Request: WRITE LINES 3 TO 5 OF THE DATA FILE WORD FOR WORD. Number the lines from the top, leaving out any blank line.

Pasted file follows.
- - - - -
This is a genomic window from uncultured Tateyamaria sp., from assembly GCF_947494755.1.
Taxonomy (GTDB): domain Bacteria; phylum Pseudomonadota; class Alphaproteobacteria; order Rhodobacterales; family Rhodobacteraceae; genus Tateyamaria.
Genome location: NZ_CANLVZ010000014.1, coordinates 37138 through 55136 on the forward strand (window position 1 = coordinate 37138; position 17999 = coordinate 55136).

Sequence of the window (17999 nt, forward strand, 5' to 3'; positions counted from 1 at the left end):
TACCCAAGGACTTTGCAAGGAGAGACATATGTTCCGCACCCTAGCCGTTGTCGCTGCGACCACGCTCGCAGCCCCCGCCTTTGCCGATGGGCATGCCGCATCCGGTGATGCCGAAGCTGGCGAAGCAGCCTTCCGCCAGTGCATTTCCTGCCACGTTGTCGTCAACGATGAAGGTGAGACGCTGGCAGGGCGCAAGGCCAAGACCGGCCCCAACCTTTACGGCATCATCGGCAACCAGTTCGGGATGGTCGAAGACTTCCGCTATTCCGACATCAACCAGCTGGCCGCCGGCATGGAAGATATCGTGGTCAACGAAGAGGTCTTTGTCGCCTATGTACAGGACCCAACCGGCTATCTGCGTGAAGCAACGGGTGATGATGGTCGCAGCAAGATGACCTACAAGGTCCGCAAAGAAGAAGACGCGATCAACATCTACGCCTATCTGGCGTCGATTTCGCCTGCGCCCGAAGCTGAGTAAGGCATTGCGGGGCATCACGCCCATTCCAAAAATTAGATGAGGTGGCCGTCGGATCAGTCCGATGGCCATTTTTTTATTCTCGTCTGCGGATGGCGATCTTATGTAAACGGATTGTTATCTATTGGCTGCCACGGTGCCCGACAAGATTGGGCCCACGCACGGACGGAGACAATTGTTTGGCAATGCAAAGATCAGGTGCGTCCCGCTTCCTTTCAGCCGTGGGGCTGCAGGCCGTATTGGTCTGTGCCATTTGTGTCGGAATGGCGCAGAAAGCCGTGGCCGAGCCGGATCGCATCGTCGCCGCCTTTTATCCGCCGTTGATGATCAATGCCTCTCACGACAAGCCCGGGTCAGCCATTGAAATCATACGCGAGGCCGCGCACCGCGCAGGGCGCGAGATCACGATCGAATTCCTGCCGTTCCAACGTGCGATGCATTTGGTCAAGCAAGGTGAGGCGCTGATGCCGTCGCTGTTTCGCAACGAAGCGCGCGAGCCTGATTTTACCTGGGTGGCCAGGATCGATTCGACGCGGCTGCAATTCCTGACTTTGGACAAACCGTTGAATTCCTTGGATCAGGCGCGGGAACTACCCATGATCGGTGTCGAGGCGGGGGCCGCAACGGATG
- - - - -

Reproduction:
Genome location: NZ_CANLVZ010000014.1, coordinates 37138 through 55136 on the forward strand (window position 1 = coordinate 37138; position 17999 = coordinate 55136).

Sequence of the window (17999 nt, forward strand, 5' to 3'; positions counted from 1 at the left end):
TACCCAAGGACTTTGCAAGGAGAGACATATGTTCCGCACCCTAGCCGTTGTCGCTGCGACCACGCTCGCAGCCCCCGCCTTTGCCGATGGGCATGCCGCATCCGGTGATGCCGAAGCTGGCGAAGCAGCCTTCCGCCAGTGCATTTCCTGCCACGTTGTCGTCAACGATGAAGGTGAGACGCTGGCAGGGCGCAAGGCCAAGACCGGCCCCAACCTTTACGGCATCATCGGCAACCAGTTCGGGATGGTCGAAGACTTCCGCTATTCCGACATCAACCAGCTGGCCGCCGGCATGGAAGATATCGTGGTCAACGAAGAGGTCTTTGTCGCCTATGTACAGGACCCAACCGGCTATCTGCGTGAAGCAACGGGTGATGATGGTCGCAGCAAGATGACCTACAAGGTCCGCAAAGAAGAAGACGCGATCAACATCTACGCCTATCTGGCGTCGATTTCGCCTGCGCCCGAAGCTGAGTAAGGCATTGCGGGGCATCACGCCCATTCCAAAAATTAGATGAGGTGGCCGTCGGATCAGTCCGATGGCCATTTTTTTATTCTCGTCTGCGGATGGCGATCTTATGTAAACGGATTGTTATCTATTGGCTGCCACGGTGCCCGACAAGATTGGGCCCACGCACGGACGGAGACAATTGTTTGGCAATGCAAAGATCAGGTGCGTCCCGCTTCCTTTCAGCCGTGGGGCTGCAGGCCGTATTGGTCTGTGCCATTTGTGTCGGAATGGCGCAGAAAGCCGTGGCCGAGCCGGATCGCATCGTCGCCGCCTTTTATCCGCCGTTGATGATCAATGCCTCTCACGACAAGCCCGGGTCAGCCATTGAAATCATACGCGAGGCCGCGCACCGCGCAGGGCGCGAGATCACGATCGAATTCCTGCCGTTCCAACGTGCGATGCATTTGGTCAAGCAAGGTGAGGCGCTGATGCCGTCGCTGTTTCGCAACGAAGCGCGCGAGCCTGATTTTACCTGGGTGGCCAGGATCGATTCGACGCGGCTGCAATTCCTGACTTTGGACAAACCGTTGAATTCCTTGGATCAGGCGCGGGAACTACCCATGATCGGTGTCGAGGCGGGGGCCGCAACGGATG